I Was Vermeer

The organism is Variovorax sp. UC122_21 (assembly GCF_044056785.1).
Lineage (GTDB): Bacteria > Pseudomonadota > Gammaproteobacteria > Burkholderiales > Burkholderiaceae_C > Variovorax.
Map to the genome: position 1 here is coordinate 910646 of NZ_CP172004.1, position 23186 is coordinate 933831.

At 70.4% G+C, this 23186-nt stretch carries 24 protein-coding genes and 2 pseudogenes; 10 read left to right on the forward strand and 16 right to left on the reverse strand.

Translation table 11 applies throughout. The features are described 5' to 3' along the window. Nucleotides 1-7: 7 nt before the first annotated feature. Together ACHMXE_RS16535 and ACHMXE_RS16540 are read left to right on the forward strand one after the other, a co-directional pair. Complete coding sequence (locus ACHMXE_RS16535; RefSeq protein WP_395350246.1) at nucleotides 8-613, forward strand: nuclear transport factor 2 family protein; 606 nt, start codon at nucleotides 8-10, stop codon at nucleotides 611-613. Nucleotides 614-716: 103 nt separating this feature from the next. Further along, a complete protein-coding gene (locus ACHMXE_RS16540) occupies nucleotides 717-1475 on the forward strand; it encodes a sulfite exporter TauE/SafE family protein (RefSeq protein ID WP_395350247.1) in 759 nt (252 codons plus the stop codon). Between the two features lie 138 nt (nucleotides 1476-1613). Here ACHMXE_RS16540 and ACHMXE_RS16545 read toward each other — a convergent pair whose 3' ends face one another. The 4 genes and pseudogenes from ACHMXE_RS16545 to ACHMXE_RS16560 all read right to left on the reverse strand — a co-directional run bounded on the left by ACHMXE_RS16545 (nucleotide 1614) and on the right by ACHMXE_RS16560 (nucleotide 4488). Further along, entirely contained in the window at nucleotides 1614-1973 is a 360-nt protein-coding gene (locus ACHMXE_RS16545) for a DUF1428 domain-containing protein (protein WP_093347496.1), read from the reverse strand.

In a century that has alternately venerated and ridiculed the notion of the original, what better revenge for the mediocre artist than to turn to forgery? The century that spawned Duchamp’s urinal-turned-fountain, an art world in which American artist Mark Kostabi can pay students $8 an hour and sell the resulting ‘paintings’ for $30,000, can hardly carp at the chutzpah of a second-rate artist wedded to seventeenth-century ideals who palmed off his work on the most discerning connoisseurs of his time as priceless Vermeers. “I Was Vermeer” is the story of a paranoid, drug-addicted, alcoholic, hypochondriac painter whose journey from zero to hero earned him $50 million dollars, the acclamation of the world’s press and the satisfaction of swindling the Nazis. His canvases would almost certainly be prized among the catalogue of Vermeers if he had not confessed. Half a century after his death, his handiwork is still suspected in at least four Vermeers in major galleries, and the ugly daub sold last year at Sotheby’s for $30 million (and denounced by Brian Sewell as a fake) had long been attributed to him. “I Was Vermeer” takes a wry, sometimes scathing, amoral and irreverent look at forgery, the expert, and the career of a second-rate painter who became the world’s greatest forger.